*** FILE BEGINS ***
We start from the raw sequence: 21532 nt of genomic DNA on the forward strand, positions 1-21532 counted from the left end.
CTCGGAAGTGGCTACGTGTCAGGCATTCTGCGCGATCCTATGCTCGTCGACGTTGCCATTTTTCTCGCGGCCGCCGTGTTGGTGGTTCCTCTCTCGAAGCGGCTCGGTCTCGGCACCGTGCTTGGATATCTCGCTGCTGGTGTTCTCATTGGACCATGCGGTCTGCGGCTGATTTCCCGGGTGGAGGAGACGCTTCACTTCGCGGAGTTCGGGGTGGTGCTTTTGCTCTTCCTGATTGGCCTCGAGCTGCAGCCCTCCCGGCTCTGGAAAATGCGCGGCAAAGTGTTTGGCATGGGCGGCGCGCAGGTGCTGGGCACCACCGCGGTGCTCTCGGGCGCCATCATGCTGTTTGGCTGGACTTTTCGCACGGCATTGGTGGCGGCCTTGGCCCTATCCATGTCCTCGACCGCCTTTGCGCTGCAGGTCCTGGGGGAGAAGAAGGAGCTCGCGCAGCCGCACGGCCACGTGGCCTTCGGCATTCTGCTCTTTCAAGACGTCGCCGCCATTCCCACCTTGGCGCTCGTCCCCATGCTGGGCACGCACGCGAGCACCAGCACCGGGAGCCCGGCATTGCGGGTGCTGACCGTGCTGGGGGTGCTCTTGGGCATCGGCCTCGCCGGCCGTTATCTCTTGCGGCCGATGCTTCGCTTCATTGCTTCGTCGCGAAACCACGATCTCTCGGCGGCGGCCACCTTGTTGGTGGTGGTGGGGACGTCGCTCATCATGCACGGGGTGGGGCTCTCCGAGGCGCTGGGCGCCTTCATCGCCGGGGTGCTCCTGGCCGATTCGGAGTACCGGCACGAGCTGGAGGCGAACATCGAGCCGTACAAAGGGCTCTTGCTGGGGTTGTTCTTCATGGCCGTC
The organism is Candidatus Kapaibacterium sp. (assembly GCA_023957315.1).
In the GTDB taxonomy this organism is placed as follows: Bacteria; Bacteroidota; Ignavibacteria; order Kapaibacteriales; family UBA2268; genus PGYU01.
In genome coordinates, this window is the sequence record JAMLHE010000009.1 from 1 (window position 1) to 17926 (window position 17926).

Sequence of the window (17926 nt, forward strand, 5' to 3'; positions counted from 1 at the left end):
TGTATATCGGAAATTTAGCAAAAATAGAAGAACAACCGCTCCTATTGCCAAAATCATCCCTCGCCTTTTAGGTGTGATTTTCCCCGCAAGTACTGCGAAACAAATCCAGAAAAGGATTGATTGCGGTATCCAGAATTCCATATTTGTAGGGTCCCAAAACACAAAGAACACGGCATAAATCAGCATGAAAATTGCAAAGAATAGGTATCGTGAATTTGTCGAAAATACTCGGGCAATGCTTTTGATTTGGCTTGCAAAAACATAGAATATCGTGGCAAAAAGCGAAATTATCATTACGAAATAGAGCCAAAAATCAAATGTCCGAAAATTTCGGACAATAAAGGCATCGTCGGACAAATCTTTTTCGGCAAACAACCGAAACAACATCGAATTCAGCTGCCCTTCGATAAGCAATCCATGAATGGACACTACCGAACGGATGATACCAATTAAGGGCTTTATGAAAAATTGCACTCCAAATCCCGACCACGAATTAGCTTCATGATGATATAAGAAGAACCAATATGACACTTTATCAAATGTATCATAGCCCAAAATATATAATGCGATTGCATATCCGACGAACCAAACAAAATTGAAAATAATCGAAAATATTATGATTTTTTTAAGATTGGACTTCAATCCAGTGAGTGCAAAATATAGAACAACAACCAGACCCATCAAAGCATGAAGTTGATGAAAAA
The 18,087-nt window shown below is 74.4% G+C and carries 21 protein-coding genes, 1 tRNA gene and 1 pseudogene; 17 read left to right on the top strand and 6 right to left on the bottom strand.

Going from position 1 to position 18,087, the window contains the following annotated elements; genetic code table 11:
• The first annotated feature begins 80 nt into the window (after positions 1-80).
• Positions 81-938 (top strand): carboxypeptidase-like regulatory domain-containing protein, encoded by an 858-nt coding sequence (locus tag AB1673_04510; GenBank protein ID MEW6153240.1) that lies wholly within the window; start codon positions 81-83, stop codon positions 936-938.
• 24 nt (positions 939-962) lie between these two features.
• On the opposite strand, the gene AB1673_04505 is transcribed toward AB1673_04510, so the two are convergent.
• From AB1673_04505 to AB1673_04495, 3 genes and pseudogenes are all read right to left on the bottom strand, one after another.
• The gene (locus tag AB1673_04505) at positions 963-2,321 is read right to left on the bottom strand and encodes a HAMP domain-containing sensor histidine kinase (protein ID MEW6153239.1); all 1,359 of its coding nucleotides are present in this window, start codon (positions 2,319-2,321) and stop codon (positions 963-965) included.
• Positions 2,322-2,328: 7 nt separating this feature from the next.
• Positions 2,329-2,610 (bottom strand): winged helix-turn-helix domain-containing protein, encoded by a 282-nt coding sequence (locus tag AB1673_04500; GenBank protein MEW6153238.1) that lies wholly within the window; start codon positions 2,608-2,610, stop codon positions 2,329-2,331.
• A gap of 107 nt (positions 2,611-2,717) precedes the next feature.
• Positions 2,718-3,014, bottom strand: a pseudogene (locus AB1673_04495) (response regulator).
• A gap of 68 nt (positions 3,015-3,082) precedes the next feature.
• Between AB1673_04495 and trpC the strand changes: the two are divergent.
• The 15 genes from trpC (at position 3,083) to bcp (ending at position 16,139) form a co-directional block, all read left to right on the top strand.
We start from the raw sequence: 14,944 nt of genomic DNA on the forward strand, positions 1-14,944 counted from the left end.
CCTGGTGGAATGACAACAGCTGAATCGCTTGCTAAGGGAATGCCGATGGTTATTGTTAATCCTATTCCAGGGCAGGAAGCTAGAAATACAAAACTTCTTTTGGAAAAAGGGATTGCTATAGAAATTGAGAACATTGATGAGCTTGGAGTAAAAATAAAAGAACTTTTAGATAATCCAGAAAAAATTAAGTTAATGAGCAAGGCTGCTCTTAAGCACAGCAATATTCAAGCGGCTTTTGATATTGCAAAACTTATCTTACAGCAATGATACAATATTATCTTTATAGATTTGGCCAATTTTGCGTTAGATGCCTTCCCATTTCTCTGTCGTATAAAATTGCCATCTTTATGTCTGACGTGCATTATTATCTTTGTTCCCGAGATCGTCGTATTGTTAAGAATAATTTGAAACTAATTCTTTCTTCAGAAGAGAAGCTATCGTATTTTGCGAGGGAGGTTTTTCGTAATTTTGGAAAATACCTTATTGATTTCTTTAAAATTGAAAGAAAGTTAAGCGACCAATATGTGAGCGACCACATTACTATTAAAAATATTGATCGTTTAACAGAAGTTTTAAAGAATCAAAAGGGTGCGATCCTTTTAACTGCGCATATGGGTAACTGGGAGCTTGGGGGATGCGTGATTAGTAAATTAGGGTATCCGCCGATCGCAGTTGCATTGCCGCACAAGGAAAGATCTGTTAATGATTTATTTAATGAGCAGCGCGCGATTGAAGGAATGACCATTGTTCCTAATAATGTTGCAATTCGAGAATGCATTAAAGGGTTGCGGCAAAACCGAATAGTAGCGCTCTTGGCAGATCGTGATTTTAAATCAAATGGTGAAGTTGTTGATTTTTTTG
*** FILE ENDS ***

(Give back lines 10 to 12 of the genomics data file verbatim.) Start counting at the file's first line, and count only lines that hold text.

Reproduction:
• The first annotated feature begins 80 nt into the window (after positions 1-80).
• Positions 81-938 (top strand): carboxypeptidase-like regulatory domain-containing protein, encoded by an 858-nt coding sequence (locus tag AB1673_04510; GenBank protein ID MEW6153240.1) that lies wholly within the window; start codon positions 81-83, stop codon positions 936-938.
• 24 nt (positions 939-962) lie between these two features.